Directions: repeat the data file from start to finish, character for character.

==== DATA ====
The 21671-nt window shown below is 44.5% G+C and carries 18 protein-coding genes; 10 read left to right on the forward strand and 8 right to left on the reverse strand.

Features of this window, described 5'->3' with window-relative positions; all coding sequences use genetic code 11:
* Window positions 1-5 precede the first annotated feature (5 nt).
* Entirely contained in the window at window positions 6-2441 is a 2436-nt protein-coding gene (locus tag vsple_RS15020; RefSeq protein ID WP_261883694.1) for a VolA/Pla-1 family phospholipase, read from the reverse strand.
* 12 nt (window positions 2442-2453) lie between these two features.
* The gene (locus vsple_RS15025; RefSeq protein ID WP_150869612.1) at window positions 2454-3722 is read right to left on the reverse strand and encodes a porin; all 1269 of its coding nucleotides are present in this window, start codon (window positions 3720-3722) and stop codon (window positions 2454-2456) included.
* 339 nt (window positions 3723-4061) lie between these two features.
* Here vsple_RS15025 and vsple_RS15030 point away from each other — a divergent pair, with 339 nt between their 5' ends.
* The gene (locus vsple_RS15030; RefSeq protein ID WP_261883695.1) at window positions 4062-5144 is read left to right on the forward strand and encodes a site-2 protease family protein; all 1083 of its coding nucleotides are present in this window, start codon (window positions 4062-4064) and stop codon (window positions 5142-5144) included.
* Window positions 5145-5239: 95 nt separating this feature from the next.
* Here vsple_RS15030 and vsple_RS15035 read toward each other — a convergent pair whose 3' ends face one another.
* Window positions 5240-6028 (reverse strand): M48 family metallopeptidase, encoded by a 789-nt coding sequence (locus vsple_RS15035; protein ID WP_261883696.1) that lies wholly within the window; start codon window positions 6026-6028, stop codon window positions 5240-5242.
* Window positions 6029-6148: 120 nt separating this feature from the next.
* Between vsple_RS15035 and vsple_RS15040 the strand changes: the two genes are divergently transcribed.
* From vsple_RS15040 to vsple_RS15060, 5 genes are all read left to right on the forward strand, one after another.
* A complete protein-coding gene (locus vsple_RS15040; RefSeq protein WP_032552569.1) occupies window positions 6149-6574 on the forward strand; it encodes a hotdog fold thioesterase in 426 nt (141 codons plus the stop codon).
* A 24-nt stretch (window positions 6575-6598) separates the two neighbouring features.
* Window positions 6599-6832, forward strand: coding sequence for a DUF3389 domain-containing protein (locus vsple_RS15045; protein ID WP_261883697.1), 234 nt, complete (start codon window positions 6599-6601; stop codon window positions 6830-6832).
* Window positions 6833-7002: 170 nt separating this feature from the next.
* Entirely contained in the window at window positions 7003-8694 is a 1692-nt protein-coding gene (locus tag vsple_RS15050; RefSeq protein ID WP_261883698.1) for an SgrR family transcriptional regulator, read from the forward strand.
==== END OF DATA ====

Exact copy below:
The 21671-nt window shown below is 44.5% G+C and carries 18 protein-coding genes; 10 read left to right on the forward strand and 8 right to left on the reverse strand.

Features of this window, described 5'->3' with window-relative positions; all coding sequences use genetic code 11:
* Window positions 1-5 precede the first annotated feature (5 nt).
* Entirely contained in the window at window positions 6-2441 is a 2436-nt protein-coding gene (locus tag vsple_RS15020; RefSeq protein ID WP_261883694.1) for a VolA/Pla-1 family phospholipase, read from the reverse strand.
* 12 nt (window positions 2442-2453) lie between these two features.
* The gene (locus vsple_RS15025; RefSeq protein ID WP_150869612.1) at window positions 2454-3722 is read right to left on the reverse strand and encodes a porin; all 1269 of its coding nucleotides are present in this window, start codon (window positions 3720-3722) and stop codon (window positions 2454-2456) included.
* 339 nt (window positions 3723-4061) lie between these two features.
* Here vsple_RS15025 and vsple_RS15030 point away from each other — a divergent pair, with 339 nt between their 5' ends.
* The gene (locus vsple_RS15030; RefSeq protein ID WP_261883695.1) at window positions 4062-5144 is read left to right on the forward strand and encodes a site-2 protease family protein; all 1083 of its coding nucleotides are present in this window, start codon (window positions 4062-4064) and stop codon (window positions 5142-5144) included.
* Window positions 5145-5239: 95 nt separating this feature from the next.
* Here vsple_RS15030 and vsple_RS15035 read toward each other — a convergent pair whose 3' ends face one another.
* Window positions 5240-6028 (reverse strand): M48 family metallopeptidase, encoded by a 789-nt coding sequence (locus vsple_RS15035; protein ID WP_261883696.1) that lies wholly within the window; start codon window positions 6026-6028, stop codon window positions 5240-5242.
* Window positions 6029-6148: 120 nt separating this feature from the next.
* Between vsple_RS15035 and vsple_RS15040 the strand changes: the two genes are divergently transcribed.
* From vsple_RS15040 to vsple_RS15060, 5 genes are all read left to right on the forward strand, one after another.
* A complete protein-coding gene (locus vsple_RS15040; RefSeq protein WP_032552569.1) occupies window positions 6149-6574 on the forward strand; it encodes a hotdog fold thioesterase in 426 nt (141 codons plus the stop codon).
* A 24-nt stretch (window positions 6575-6598) separates the two neighbouring features.
* Window positions 6599-6832, forward strand: coding sequence for a DUF3389 domain-containing protein (locus vsple_RS15045; protein ID WP_261883697.1), 234 nt, complete (start codon window positions 6599-6601; stop codon window positions 6830-6832).
* Window positions 6833-7002: 170 nt separating this feature from the next.
* Entirely contained in the window at window positions 7003-8694 is a 1692-nt protein-coding gene (locus tag vsple_RS15050; RefSeq protein ID WP_261883698.1) for an SgrR family transcriptional regulator, read from the forward strand.